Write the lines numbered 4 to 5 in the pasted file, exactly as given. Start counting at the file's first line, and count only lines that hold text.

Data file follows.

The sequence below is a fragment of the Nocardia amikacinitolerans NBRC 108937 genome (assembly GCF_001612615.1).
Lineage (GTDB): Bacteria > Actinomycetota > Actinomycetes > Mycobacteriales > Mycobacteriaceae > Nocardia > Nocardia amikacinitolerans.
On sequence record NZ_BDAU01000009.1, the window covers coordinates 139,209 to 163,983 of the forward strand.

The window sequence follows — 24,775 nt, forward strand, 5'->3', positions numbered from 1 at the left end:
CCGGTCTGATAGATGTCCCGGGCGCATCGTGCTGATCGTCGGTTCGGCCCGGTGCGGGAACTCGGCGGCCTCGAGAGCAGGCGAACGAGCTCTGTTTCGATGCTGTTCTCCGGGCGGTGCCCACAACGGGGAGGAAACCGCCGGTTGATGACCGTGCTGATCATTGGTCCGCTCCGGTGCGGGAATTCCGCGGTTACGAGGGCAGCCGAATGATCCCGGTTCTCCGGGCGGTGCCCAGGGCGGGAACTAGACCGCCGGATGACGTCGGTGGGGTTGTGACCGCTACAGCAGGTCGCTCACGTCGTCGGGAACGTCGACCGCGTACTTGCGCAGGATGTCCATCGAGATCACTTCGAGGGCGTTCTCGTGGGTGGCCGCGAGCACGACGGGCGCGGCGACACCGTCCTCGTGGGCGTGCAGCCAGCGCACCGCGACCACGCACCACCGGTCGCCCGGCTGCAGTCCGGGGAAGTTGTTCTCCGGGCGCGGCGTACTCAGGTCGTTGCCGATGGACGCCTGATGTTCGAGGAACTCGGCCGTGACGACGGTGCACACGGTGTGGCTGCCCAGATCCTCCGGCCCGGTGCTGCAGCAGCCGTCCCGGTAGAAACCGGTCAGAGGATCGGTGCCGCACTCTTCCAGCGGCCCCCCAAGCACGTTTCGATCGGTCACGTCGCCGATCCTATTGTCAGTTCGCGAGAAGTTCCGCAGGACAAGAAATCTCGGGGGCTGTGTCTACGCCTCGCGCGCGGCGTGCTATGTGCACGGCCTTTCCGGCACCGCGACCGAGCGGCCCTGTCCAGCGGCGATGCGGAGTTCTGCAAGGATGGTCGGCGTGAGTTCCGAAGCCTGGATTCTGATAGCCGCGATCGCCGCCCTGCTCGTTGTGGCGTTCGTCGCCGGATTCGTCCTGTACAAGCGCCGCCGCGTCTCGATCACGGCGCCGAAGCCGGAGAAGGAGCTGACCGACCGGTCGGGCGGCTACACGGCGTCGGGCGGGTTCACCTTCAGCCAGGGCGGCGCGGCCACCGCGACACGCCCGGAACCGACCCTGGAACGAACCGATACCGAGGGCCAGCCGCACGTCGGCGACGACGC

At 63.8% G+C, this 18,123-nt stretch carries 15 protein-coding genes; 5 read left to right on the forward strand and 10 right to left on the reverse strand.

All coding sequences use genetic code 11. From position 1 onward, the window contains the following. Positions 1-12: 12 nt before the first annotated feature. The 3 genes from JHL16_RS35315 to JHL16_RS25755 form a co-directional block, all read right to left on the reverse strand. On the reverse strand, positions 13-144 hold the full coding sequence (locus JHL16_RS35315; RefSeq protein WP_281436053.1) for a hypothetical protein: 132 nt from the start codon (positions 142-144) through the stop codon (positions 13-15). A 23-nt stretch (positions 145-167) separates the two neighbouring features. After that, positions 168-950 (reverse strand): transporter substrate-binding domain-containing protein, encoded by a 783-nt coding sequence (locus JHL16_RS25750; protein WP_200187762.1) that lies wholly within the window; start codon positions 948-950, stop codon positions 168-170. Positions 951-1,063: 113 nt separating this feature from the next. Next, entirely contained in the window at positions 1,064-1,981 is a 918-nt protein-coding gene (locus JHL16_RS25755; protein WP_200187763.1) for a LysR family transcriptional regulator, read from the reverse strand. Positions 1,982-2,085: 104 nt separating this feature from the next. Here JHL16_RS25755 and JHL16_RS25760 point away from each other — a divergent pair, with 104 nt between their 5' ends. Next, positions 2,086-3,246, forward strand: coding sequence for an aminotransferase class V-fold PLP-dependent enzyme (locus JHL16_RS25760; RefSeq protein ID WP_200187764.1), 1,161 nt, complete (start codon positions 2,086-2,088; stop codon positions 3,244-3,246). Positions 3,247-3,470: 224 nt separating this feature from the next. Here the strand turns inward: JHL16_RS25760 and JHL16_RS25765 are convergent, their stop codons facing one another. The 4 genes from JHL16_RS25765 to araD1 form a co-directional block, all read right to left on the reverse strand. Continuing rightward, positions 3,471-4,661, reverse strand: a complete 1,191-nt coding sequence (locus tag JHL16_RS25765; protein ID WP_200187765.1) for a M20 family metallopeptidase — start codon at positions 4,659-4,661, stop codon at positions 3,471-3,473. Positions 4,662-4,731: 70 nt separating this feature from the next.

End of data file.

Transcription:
The window sequence follows — 24,775 nt, forward strand, 5'->3', positions numbered from 1 at the left end:
CCGGTCTGATAGATGTCCCGGGCGCATCGTGCTGATCGTCGGTTCGGCCCGGTGCGGGAACTCGGCGGCCTCGAGAGCAGGCGAACGAGCTCTGTTTCGATGCTGTTCTCCGGGCGGTGCCCACAACGGGGAGGAAACCGCCGGTTGATGACCGTGCTGATCATTGGTCCGCTCCGGTGCGGGAATTCCGCGGTTACGAGGGCAGCCGAATGATCCCGGTTCTCCGGGCGGTGCCCAGGGCGGGAACTAGACCGCCGGATGACGTCGGTGGGGTTGTGACCGCTACAGCAGGTCGCTCACGTCGTCGGGAACGTCGACCGCGTACTTGCGCAGGATGTCCATCGAGATCACTTCGAGGGCGTTCTCGTGGGTGGCCGCGAGCACGACGGGCGCGGCGACACCGTCCTCGTGGGCGTGCAGCCAGCGCACCGCGACCACGCACCACCGGTCGCCCGGCTGCAGTCCGGGGAAGTTGTTCTCCGGGCGCGGCGTACTCAGGTCGTTGCCGATGGACGCCTGATGTTCGAGGAACTCGGCCGTGACGACGGTGCACACGGTGTGGCTGCCCAGATCCTCCGGCCCGGTGCTGCAGCAGCCGTCCCGGTAGAAACCGGTCAGAGGATCGGTGCCGCACTCTTCCAGCGGCCCCCCAAGCACGTTTCGATCGGTCACGTCGCCGATCCTATTGTCAGTTCGCGAGAAGTTCCGCAGGACAAGAAATCTCGGGGGCTGTGTCTACGCCTCGCGCGCGGCGTGCTATGTGCACGGCCTTTCCGGCACCGCGACCGAGCGGCCCTGTCCAGCGGCGATGCGGAGTTCTGCAAGGATGGTCGGCGTGAGTTCCGAAGCCTGGATTCTGATAGCCGCGATCGCCGCCCTGCTCGTTGTGGCGTTCGTCGCCGGATTCGTCCTGTACAAGCGCCGCCGCGTCTCGATCACGGCGCCGAAGCCGGAGAAGGAGCTGACCGACCGGTCGGGCGGCTACACGGCGTCGGGCGGGTTCACCTTCAGCCAGGGCGGCGCGGCCACCGCGACACGCCCGGAACCGACCCTGGAACGAACCGATACCGAGGGCCAGCCGCACGTCGGCGACGACGC